Default Re: Ire Found Unconstitutional in Pa

    Timothy Belt
    The question becomes can the insurance company benefit from prior determinations rendered on an unconstitutional statute or are those decisions void. In my opinion there are strong arguments that the prior decisions are now void.
    From what I see, I'd have to agree.
    But, sometimes for the "good of all" (the 1%) the courts will rule against logic - this may be one of those cases.
    The ramifications would be catastrophic to the insurance industry - you could be talking billions of dollars, they'll find a way out.

    Argument for Retroactive
    EFFECT OF UNCONSTITUTIONAL STATUTE
    That an unconstitutional statute is to be considered as though it had never been enacted by the legislature is also the view of a number of other courts. For example, the United States Supreme Court has
    said,""That act was therefore as inoperative as if it had never been passed, for an unconstitutional act is not a law, and can neither confer a right or immunity nor operate to supersede any existing valid law."

    In accord with this doctrine that a statute which is declared unconstitutional is void ab initio it has been held that a person accused of a crime and convicted under an unconstitutional statute is entitled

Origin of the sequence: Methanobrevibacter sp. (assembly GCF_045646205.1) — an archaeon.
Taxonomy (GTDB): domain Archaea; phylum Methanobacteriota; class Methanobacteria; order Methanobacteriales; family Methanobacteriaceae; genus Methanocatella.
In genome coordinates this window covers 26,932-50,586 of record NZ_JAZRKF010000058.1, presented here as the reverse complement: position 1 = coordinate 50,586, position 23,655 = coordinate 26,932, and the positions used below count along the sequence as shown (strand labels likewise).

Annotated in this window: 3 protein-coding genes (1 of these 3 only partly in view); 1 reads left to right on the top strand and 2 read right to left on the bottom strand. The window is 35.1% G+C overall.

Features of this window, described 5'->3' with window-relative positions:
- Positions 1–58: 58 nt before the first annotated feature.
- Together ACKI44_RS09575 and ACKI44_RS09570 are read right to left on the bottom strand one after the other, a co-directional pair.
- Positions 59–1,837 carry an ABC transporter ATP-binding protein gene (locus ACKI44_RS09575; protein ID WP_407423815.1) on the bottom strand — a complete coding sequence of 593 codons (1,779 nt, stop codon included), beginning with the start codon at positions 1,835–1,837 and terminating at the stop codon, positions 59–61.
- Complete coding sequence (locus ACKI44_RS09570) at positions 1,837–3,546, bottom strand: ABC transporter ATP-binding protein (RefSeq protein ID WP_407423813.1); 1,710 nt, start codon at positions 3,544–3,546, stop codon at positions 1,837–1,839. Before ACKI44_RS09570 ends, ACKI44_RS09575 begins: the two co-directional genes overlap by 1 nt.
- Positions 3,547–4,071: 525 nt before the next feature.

to a reversal and as a consequence, his freedom. This is true even though the accused pleaded guilty, and even though the defective statute related only to the term of court at which the accused was
    tried,"' having no relation to the substantive law under which he was tried. The same rule has been applied to judgments rendered by a court in civil cases.' 2 It has also been held that unconstitutional
    statutes which purported to incorporate'13 or disincorporate 4 municipaites fail entirely to accomplish their purpose and as a result of this the taxes which are paid to the city may be recovered.15

    http://www.repository.law.indiana.ed...96&context=ilj

    Ab Initio
    [Latin, From the beginning; from the first act; from the inception.] An agreement is said to be "void ab initio" if it has at no time had any legal validity. A party may be said to be a trespasser, an estate said to be good, an agreement or deed said to be void, or a marriage or act said to be unlawful,
    http://legal-dictionary.thefreedictionary.com/ab+initio

    Argument against Retroactive:
    UNIVERSITY OF PENNSYLVANIA LAW REVIEW [Vol.110:650
    But prospective judicial overruling has become an accepted technique in some states and perhaps under this influence, the Supreme Court has more recently declared that there are appropriate limits to
    treating unconstitutional federal law "as though it had never been passed."
    According to a unanimous opinion by Mr. Chief Justice Hughes in Chicot County Drainage Dist. v. Baxter State Bank: s[I]t is quite clear . .. that such broad statements as to
    the effect of a determination of unconstitutionality must be taken with qualifications.
    The actual existence of a statute, prior to such a determination, is an operative fact and may